15381/681 Homework 1
Part I: Programming [75 points]
Visit the Search in Pacman page and
download the zip archive.
Do all 8 search problems.
Use the command "python autograder.py" to check your solutions
for validity as you solve each problem. Multiply the autograder
score by 3 to get the number of points you will receive for each
problem.
Notes and Clarifications:
 You will need to have Python 2.7 and tkinter installed on
your machine.
 This assignment involves three kinds of things: problems,
search agents, and search functions.
 Problems are instances of
the SearchProblem class. They define methods for
obtaining a start state, testing for goal states, and getting
successors of states. Several of the exercises below are built
on PositionSearchProblem, which defines the maze search
domain. Problems may be further specified by layouts,
e.g., PositionSearchProblem uses a layout to define the
particular maze being searched.
 Agents are instances of the SearchAgent
class. An agent solves a problem using a search
function and possibly a heuristic, and then supplies the actions
in the solution to a caller that may choose to animate the
solution. Agents come with a default problem, a default search
function, and a default heuristic, but these can be changed by
supplying arguments to the agent.
 Search functions such as BFS, DFS, AStar, etc.,
explore a state space defined by a problem, beginning with the
start state, until they find a goal state. They may use
a heuristic, supplied by the agent, to guide their
exploration.
The file pacman.py implements machinery for running a search agent,
obtaining a solution path, and then animating that solution. You
can use the p (pacman) parameter to tell it what agent
to run; the default agent implements a conventional Pacman game
you can play with keyboard inputs. If you specify an agent using
p , you can also specify a layout
with l , and you can provide arguments to
the agent (via a ) to change the problem, the
search function, or the heuristic.
 Although the textbook's version of graph search checks new
nodes against both the set of visited states and the frontier,
this exercise only expects you to check against visited states.
Do not check the frontier.
 Note that when designing a new problem with your own
state data structures, they must be tuples, not lists, because
lists are not hashable in Python.
Part II: Written Problems [25 points]
 Six node search trees. (6 points) Below is a six node search
tree with one goal node. DFS and BFS take the same amount
of time to find the goal.
 Draw a six node search tree where DFS finds the goal
in the minimum number of steps (so some nodes will be
unvisited), but BFS must visit every node.
 Draw a six node search tree where BFS finds the goal
in the minimum number of steps (so some nodes will be
unvisited), but DFS must visit every node.
 Draw a six node search tree with positive integer
costlabeled arcs where UCS finds the goal in the
minimum number of steps (so some nodes will be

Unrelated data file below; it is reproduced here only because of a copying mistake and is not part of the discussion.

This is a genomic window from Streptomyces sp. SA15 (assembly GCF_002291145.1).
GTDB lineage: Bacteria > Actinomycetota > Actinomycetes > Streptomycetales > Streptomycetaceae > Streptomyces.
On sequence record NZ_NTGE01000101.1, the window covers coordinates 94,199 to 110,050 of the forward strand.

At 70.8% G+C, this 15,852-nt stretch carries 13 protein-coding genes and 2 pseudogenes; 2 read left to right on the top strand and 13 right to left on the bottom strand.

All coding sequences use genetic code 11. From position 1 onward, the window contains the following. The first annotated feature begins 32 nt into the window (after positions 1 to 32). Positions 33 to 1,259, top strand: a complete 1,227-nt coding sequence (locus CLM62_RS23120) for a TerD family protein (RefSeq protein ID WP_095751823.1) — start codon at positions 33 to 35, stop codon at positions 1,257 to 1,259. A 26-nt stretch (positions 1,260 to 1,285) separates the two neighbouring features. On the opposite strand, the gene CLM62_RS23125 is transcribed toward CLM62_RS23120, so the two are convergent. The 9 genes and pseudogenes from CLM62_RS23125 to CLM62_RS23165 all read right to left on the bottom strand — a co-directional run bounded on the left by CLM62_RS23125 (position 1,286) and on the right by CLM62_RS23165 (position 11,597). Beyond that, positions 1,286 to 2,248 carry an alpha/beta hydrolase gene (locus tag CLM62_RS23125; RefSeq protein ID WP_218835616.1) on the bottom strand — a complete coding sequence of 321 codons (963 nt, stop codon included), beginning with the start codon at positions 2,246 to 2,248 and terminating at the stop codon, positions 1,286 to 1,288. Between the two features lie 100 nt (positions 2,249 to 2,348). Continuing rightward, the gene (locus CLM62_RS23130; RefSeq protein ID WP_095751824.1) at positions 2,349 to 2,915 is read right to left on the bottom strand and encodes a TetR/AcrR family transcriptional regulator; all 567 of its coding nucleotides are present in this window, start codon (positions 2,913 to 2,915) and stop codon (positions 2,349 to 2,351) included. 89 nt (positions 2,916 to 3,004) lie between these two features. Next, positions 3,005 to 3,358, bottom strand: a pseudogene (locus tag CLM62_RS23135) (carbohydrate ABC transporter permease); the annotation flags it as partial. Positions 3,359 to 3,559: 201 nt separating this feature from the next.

unvisited), but both DFS and BFS must visit every
node.
 Uniform cost search. (4 points) Give an example of
an acyclic directed graph (possibly with negative edge costs)
on which uniformcost search does not find the optimal path.
Your graph should have no more than six nodes. Clearly label
the start and goal nodes. Find the cost of the optimal path,
and explain the path that uniformcost search generates.
 A^{*} tree search. (5 points) Give an
example of an acyclic directed graph and a heuristic
function (not necessarily admissible) with which running
A^{*} tree search does not find an optimal path.
All the edge costs should be positive. Your graph should
have no more than six nodes. Clearly label the start and
goal nodes of the graph. For the remaining nodes, write in
the heuristic value for that node. Find the cost of the
optimal path and the cost of the path that A^{*}
tree search finds.
 A^{*} graph search. (6 points) Give an
example of an acyclic directed graph and
an admissible heuristic function (not necessarily
consistent) with which running A^{*} graph search
does not find an optimal path. All the edge costs should be
positive. Your graph should have no more than eight nodes.
Clearly label the start and goal nodes of the graph. For
the remaining nodes, write in the heuristic value for that
node. Find the cost of the optimal path and the cost of the
path that A^{*} graph search finds. Note that while
UCS tests whether a node is a goal state when popping it off
the priority queue, A^{*} does this test at the time
the node is generated because it must calculate h(s), which
is 0 for goal nodes if the heuristic is admissible.
 Pacman question 8. (4 points) Come up with a small, simple
example where repeatedly going to the closest dot does not
result in finding the shortest path for eating all the
dots.
Collect your answers in a file called answers.pdf.
Handin Instructions
Create a zip archive containing exactly these three files: search.py, searchAgents.py, and answers.pdf.
Note: do not use other archive formats such as tar, rar, or bz2; you must submit a zip file.
Submit your zip file via Autolab.